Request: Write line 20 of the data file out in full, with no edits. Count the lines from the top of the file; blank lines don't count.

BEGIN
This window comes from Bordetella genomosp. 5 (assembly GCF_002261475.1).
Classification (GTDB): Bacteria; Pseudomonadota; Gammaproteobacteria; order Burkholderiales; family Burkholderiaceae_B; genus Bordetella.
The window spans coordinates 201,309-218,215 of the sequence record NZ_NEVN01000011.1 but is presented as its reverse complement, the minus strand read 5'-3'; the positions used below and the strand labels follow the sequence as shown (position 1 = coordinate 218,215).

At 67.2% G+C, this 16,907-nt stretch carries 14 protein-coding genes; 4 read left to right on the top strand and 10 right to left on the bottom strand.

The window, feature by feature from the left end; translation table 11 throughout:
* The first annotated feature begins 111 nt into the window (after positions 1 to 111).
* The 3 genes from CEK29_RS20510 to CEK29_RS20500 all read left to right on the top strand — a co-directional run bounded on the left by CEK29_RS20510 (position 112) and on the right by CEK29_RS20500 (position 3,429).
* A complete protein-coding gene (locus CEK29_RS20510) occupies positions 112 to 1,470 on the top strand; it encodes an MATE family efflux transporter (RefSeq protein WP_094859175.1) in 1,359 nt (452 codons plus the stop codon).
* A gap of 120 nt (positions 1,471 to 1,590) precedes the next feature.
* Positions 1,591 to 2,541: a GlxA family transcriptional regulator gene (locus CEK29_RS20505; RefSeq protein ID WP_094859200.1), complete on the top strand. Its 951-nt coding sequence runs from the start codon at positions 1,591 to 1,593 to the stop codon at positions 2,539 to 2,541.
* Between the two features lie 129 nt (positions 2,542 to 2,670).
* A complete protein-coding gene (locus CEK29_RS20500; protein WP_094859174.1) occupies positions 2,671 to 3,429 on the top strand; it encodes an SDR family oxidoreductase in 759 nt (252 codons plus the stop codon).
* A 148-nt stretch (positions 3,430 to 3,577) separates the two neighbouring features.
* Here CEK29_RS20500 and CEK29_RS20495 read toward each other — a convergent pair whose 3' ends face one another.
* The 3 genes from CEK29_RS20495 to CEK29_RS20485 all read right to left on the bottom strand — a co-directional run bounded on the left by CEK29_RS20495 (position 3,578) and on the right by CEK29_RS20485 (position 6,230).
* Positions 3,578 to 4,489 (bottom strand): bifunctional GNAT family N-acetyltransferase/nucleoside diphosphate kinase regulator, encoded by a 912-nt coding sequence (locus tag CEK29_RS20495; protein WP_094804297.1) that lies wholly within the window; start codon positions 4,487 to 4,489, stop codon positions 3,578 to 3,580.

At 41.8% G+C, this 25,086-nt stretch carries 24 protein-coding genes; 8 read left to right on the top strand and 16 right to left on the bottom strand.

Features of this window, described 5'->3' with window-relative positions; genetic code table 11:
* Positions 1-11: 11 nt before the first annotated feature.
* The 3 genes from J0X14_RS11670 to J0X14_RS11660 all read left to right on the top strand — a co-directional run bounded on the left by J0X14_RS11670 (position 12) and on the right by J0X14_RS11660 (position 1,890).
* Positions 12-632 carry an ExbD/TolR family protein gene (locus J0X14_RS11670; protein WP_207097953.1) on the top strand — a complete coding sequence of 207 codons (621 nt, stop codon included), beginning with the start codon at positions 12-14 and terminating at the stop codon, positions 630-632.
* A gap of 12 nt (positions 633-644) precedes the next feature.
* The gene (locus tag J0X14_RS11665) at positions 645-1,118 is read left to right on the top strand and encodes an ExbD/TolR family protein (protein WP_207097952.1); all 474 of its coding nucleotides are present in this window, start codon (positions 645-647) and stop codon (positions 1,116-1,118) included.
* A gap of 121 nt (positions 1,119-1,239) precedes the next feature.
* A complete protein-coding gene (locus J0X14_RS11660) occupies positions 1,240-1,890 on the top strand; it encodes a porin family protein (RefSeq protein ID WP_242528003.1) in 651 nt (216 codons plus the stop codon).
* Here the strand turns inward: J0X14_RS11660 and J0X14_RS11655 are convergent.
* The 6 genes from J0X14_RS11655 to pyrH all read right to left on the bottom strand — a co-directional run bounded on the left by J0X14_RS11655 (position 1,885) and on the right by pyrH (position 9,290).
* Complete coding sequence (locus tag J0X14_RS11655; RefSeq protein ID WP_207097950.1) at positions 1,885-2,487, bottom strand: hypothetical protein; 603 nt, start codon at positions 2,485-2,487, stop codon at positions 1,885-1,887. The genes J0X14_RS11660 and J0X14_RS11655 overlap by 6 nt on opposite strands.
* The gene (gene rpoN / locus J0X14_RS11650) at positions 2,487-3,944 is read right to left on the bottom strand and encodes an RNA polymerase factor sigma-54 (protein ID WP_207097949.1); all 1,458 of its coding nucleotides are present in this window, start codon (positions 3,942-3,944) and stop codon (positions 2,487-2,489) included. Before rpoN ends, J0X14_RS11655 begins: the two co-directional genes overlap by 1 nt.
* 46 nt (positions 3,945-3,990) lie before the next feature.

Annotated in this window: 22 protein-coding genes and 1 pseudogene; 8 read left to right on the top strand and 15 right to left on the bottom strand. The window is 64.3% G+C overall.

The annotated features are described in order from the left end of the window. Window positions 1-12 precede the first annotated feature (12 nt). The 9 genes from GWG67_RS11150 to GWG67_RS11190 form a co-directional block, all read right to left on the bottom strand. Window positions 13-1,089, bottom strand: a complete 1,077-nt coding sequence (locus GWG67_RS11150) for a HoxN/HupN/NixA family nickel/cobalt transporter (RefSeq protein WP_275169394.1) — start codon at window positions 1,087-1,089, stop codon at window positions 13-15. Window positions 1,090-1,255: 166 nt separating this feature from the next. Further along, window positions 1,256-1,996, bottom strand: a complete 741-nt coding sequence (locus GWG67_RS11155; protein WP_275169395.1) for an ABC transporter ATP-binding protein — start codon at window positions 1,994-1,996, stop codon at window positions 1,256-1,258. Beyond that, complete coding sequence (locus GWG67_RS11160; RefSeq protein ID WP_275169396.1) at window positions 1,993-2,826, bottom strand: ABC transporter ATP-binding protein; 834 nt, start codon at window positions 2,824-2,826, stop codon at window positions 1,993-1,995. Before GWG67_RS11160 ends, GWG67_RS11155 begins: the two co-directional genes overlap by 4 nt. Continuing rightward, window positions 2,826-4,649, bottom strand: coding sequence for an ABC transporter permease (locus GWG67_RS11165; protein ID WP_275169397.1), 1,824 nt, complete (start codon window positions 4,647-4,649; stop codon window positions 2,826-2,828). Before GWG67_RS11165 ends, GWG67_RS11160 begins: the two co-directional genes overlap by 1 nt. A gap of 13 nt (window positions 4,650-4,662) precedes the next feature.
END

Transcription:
* The 3 genes from J0X14_RS11670 to J0X14_RS11660 all read left to right on the top strand — a co-directional run bounded on the left by J0X14_RS11670 (position 12) and on the right by J0X14_RS11660 (position 1,890).